Within The Kitchen itself, while technological advancements are woven into the homes and businesses of the residents, it’s the older forms of technology that define the neighbourhood’s sense of community, from an underground roller disco to Lord Kitchener’s vinyl-fuelled pirate radio broadcasts (more on those later). However, unlike in other futuristic dramas, like Ben Wheatley’s 2015 adaptation of J.G. Ballard’s High-Rise, the members of The Kitchen community don’t tear each other apart — instead, they’re united in their fight to remain in their home, however crumbling it may be.
Notably, unlike the majority of dystopian films, The Kitchen centres the Black experience in near-future times; the predominantly Black neighbourhood of The Kitchen is regularly raided by violent, white police squads who callously drag people from their homes. It’s a rarity for the genre, with only a handful of films like the satirical Sorry to Bother You foregrounding and forecasting future contexts for Black characters that directly stem from our present reality.
The Kitchen is held together by community
Credit: Hugues Lawson-Body / Netflix
Though the core narrative of The Kitchen focuses on Benji’s adolescent grief and Izi’s sudden sense of paternal responsibility, the film is largely an ode to joy and resilience in the face of persistent dehumanisation.
Against the well-funded authorities, the residents of The Kitchen struggle to retain their homes and businesses independent of the city’s corporate overlords. They’re connected daily by the exuberant pirate radio broadcasts of the elusive Lord Kitchener (former Arsenal footballer Ian Wright, in a brilliant role that nods to the Trinidadian calypso legend). He provides crucial neighbourhood updates, birthday messages, news of marriage proposals, and tips on lifted food deliveries, reminding residents to only take what they need and to support each other. “They can’t stop we. They can only stop we if we see we as I,” he preaches over public speakers.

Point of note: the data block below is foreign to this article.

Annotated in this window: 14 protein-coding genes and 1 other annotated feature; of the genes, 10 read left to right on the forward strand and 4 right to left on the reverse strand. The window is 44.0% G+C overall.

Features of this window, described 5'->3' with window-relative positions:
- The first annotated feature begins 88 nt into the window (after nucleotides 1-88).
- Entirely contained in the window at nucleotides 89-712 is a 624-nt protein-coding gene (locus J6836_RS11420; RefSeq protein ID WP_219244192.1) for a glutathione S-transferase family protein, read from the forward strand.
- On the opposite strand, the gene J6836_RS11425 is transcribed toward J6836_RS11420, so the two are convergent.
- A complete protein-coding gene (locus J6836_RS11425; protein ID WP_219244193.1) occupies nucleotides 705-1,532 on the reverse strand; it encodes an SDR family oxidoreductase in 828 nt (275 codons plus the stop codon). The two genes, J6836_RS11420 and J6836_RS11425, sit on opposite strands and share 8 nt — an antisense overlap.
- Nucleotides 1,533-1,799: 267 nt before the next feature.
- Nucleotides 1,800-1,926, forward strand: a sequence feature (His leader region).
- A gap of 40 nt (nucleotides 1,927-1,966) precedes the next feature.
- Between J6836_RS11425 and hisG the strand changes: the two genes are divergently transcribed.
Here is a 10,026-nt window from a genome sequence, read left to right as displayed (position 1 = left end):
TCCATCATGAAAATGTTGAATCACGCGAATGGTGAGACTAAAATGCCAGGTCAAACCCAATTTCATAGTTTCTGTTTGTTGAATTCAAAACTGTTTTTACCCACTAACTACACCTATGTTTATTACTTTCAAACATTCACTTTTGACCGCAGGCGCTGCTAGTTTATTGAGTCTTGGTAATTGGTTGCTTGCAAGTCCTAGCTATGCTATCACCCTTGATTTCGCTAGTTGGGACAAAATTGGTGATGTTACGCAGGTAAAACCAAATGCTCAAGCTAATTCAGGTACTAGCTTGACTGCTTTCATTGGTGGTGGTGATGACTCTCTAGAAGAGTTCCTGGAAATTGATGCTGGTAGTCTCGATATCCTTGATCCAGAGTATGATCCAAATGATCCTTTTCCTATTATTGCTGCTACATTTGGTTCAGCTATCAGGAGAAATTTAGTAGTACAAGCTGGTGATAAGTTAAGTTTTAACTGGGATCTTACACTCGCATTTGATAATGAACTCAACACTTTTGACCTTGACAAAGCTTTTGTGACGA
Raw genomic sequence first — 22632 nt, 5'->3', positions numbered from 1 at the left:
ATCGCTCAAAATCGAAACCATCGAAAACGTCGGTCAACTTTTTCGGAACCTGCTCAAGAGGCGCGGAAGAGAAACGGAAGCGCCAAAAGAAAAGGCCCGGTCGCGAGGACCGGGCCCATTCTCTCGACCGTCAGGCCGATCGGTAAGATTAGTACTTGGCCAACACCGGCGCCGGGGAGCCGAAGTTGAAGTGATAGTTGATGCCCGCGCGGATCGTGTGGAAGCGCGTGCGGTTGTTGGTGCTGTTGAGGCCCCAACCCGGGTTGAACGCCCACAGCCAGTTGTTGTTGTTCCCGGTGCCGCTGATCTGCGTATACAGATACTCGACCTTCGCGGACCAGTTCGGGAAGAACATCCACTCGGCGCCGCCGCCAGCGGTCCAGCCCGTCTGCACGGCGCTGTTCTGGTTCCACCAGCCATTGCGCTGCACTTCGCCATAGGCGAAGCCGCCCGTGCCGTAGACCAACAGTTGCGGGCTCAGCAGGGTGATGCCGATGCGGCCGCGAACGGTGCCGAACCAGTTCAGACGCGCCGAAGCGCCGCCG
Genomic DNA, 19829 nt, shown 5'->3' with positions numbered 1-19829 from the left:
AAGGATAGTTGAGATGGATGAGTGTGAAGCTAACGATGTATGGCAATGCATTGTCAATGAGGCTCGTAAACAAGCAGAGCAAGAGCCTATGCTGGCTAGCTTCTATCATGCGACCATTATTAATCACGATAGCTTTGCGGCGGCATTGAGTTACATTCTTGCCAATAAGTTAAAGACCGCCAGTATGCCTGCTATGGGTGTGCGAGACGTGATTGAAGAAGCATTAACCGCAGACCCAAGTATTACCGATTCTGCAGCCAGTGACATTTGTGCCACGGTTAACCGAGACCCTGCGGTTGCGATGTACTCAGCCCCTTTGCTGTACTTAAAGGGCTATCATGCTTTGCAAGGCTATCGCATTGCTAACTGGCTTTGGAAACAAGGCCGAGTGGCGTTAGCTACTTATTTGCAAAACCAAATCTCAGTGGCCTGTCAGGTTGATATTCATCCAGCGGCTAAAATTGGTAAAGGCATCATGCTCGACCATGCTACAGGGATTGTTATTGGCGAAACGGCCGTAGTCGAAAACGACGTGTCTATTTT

Not just a prominent voice of the community, Lord Kitchener also functions as an omnipresent glue for the film itself, also wielding a mighty vinyl collection to provide The Kitchen‘s diegetic soundtrack. While the streets of London sit in conservative silence, The Kitchen is alive with music — Alhaji K. Frimpong, Fela Kuti, Salvatore Adamo, Champaign, Kofi Nti, Ofori Amponsah, and Barosky boom through the neighbourhood’s old speakers in various scenes thanks to Lord Kitchener’s covetable catalogue. This collective communal defiance through music comes through other scenes too, including a joyous underground roller skating club — a highlight of the film.
In the same sense, collective sound defines danger in The Kitchen. Clanging of pots and pans signifies the coming of police and becomes a chillingly constant presence. Scenes of police brutality tear apart The Kitchen community, as friends, neighbours, mothers, and fathers are treated like nothing. “Remember, they ordered us to leave, and we said, ‘No. This is our home. We ain’t goin’ nowhere,'” Lord Kitchener broadcasts after a raid. “They cut our water, they cut our supplies, and we said, ‘No. Fuck you. We ain’t goin’ nowhere.’ Now, the target is us.”
Tavares and Kaluuya have realised a truly compelling and realistic dystopian film that doesn’t ignore our present, with strong performances and savvy world-building. The Kitchen simultaneously functions as a cautionary tale and a mirror, reflecting London’s history while condemning its gentrified future.
How to watch: The Kitchen premiered at the BFI London Film Festival and is now streaming on Netflix.